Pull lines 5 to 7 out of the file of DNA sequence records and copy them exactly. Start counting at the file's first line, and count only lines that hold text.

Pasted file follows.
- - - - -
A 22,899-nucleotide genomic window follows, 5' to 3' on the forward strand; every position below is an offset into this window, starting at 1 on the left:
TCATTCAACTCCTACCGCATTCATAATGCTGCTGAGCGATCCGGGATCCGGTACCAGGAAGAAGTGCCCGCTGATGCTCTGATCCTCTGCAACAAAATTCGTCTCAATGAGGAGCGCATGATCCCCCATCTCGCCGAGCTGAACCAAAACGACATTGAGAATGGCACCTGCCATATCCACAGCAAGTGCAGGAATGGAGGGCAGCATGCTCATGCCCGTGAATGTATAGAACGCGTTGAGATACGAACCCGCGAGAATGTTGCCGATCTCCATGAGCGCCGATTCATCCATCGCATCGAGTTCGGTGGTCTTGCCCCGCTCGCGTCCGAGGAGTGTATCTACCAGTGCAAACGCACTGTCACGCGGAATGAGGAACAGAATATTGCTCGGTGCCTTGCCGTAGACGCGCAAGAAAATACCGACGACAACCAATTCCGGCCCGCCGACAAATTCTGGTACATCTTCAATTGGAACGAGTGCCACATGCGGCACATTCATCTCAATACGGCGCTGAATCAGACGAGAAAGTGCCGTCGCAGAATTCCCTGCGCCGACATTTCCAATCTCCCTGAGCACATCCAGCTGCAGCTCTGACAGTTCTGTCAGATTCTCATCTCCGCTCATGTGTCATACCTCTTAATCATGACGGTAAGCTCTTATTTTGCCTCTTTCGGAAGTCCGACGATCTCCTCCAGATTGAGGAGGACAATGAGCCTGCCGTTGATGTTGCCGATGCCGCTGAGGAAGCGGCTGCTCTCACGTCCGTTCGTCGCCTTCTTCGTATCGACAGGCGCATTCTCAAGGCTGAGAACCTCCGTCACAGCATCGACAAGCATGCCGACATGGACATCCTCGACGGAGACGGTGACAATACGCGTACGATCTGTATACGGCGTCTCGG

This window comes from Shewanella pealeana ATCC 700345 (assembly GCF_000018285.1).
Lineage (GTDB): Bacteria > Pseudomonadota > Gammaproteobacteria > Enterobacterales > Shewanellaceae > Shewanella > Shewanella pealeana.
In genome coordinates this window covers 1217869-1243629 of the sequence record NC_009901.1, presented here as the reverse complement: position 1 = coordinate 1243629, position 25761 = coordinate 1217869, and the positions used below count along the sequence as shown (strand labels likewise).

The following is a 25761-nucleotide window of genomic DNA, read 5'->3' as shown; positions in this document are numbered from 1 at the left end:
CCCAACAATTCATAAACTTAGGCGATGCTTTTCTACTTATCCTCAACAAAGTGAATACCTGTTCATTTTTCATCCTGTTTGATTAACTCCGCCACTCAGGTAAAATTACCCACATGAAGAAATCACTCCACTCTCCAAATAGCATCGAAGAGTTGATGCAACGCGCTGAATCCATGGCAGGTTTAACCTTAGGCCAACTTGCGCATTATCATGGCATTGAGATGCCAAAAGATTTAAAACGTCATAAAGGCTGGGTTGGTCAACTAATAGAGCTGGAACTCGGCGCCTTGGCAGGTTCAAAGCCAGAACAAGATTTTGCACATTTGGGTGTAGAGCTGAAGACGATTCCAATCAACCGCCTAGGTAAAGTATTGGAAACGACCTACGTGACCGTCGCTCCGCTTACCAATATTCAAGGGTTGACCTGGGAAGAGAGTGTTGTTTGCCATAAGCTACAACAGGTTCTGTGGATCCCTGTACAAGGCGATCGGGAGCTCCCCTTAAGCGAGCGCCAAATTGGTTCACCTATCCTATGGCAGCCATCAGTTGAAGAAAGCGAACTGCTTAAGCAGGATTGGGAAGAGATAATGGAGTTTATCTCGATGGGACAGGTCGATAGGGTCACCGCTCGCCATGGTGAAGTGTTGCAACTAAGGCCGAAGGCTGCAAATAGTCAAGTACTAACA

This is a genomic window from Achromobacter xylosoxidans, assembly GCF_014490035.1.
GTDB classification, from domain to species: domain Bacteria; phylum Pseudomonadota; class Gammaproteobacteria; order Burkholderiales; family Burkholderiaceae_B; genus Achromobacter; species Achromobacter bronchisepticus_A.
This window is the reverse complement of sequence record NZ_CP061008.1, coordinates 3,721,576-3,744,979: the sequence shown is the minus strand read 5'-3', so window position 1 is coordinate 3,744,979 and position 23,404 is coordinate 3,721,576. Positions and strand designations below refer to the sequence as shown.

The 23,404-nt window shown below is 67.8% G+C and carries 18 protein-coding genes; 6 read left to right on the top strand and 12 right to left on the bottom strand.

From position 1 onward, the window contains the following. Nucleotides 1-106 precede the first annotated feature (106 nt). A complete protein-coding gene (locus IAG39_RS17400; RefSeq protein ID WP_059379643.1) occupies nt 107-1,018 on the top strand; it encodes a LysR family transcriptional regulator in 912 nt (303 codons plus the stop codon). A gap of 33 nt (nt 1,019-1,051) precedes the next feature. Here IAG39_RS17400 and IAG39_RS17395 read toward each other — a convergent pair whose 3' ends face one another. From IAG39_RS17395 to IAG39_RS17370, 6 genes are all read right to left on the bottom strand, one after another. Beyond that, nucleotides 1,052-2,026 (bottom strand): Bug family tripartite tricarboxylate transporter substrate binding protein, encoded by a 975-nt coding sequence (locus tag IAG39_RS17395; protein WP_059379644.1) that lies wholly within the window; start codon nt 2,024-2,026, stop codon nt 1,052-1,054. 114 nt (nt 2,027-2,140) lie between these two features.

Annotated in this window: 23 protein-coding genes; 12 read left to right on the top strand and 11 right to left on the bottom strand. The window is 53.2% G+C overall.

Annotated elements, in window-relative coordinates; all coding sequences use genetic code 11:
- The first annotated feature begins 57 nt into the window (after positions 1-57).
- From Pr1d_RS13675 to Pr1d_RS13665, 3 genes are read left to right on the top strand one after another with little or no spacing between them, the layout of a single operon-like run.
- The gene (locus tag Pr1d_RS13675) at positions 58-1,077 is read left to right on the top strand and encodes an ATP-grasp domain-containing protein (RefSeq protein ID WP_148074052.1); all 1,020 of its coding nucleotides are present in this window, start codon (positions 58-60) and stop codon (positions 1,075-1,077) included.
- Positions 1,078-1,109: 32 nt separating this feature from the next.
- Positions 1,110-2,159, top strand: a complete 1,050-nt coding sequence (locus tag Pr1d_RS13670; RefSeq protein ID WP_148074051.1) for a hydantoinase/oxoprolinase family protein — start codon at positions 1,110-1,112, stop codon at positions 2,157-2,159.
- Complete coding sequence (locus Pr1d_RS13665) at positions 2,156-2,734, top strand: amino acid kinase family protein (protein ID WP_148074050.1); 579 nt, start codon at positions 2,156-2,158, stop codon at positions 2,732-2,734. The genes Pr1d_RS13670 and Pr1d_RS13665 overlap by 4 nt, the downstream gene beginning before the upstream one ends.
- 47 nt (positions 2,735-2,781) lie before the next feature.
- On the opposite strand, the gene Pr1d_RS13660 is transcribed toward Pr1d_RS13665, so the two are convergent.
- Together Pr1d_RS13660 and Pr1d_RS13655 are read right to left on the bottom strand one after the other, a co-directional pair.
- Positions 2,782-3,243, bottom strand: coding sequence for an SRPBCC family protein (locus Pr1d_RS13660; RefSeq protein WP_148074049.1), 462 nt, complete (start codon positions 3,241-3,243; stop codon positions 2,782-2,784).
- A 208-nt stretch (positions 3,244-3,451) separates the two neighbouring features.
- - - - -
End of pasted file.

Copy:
In genome coordinates this window covers 1217869-1243629 of the sequence record NC_009901.1, presented here as the reverse complement: position 1 = coordinate 1243629, position 25761 = coordinate 1217869, and the positions used below count along the sequence as shown (strand labels likewise).

The following is a 25761-nucleotide window of genomic DNA, read 5'->3' as shown; positions in this document are numbered from 1 at the left end:
CCCAACAATTCATAAACTTAGGCGATGCTTTTCTACTTATCCTCAACAAAGTGAATACCTGTTCATTTTTCATCCTGTTTGATTAACTCCGCCACTCAGGTAAAATTACCCACATGAAGAAATCACTCCACTCTCCAAATAGCATCGAAGAGTTGATGCAACGCGCTGAATCCATGGCAGGTTTAACCTTAGGCCAACTTGCGCATTATCATGGCATTGAGATGCCAAAAGATTTAAAACGTCATAAAGGCTGGGTTGGTCAACTAATAGAGCTGGAACTCGGCGCCTTGGCAGGTTCAAAGCCAGAACAAGATTTTGCACATTTGGGTGTAGAGCTGAAGACGATTCCAATCAACCGCCTAGGTAAAGTATTGGAAACGACCTACGTGACCGTCGCTCCGCTTACCAATATTCAAGGGTTGACCTGGGAAGAGAGTGTTGTTTGCCATAAGCTACAACAGGTTCTGTGGATCCCTGTACAAGGCGATCGGGAGCTCCCCTTAAGCGAGCGCCAAATTGGTTCACCTATCCTATGGCAGCCATCAGTTGAAGAAAGCGAACTGCTTAAGCAGGATTGGGAAGAGATAATGGAGTTTATCTCGATGGGACAGGTCGATAGGGTCACCGCTCGCCATGGTGAAGTGTTGCAACTAAGGCCGAAGGCTGCAAATAGTCAAGTACTAACA